With “Bury Me Here,” The Walking Dead snaps back to its default position for this season, focusing on how Rick's group and their allies are getting motivated and ready to engage the Saviors. The dialogue gets reset too, laden with expository or aphoristic speeches, so Richard's (Karl Makinen) suicide-by-Morgan death galvanizes other key players to commit to the cause—but only after Richard has portentously warned Morgan (Lennie James) that he will live to regret it if he doesn't abandon his dream of pacifism, then spouted one of those geysers of backstory that always signals a character's death.
That kind of talk-as-lecture and heavy-handed foreshadowing is baked into this show's DNA, but the dialogue for most of this season's second half has been much subtler and more supple, more like life and less like something you'd hear in an unironic superhero film. It was enough of a shift to make me wonder if the showrunners might have decided to rework the dialogue too, when they agreed to dial down the sadistic violence after losing so many viewers with this season's premiere. Their new commitment to downplaying gore registers as a benediction when Benjamin (Logan Miller) is shot and bleeds out, which plays as a muted, unsensationalized tragedy. We hear but don't see the gunshots that down him, and we don't witness his death or the mercy-spiking of his brain to keep him from returning as a walker.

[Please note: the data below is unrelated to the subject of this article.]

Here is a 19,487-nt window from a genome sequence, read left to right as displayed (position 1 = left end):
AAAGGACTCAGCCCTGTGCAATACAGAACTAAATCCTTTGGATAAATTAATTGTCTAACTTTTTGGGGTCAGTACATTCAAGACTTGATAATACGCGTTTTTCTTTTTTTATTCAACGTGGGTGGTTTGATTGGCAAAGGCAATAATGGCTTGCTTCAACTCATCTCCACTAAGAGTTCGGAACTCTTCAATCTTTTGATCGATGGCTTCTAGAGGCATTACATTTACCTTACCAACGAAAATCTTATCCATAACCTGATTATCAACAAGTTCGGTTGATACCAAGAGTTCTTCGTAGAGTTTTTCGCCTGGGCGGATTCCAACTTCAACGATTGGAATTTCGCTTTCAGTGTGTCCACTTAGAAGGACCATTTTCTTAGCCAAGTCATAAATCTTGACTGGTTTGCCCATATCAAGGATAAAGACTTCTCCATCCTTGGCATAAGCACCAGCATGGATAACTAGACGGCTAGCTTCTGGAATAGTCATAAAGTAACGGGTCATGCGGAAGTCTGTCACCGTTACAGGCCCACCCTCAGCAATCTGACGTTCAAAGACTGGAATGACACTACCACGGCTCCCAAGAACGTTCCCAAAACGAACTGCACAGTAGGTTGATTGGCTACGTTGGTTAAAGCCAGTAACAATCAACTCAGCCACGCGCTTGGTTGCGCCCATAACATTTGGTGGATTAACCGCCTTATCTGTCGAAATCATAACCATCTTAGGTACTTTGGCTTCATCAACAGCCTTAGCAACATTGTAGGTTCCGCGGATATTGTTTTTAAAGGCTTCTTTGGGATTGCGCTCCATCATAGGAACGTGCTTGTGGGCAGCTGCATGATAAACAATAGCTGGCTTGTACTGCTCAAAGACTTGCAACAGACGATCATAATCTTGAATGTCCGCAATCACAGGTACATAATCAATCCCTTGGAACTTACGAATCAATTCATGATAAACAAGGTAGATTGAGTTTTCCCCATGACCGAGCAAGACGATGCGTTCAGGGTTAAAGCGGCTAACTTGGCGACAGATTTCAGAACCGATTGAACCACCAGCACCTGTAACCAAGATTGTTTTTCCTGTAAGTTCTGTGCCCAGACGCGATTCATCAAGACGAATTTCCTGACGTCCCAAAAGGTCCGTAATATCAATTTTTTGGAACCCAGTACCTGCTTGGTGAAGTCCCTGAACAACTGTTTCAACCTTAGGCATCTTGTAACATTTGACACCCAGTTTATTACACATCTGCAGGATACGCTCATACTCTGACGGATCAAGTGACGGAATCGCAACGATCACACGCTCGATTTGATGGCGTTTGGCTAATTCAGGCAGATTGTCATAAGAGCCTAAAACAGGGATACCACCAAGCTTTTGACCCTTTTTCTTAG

Read the rest on The House Next Door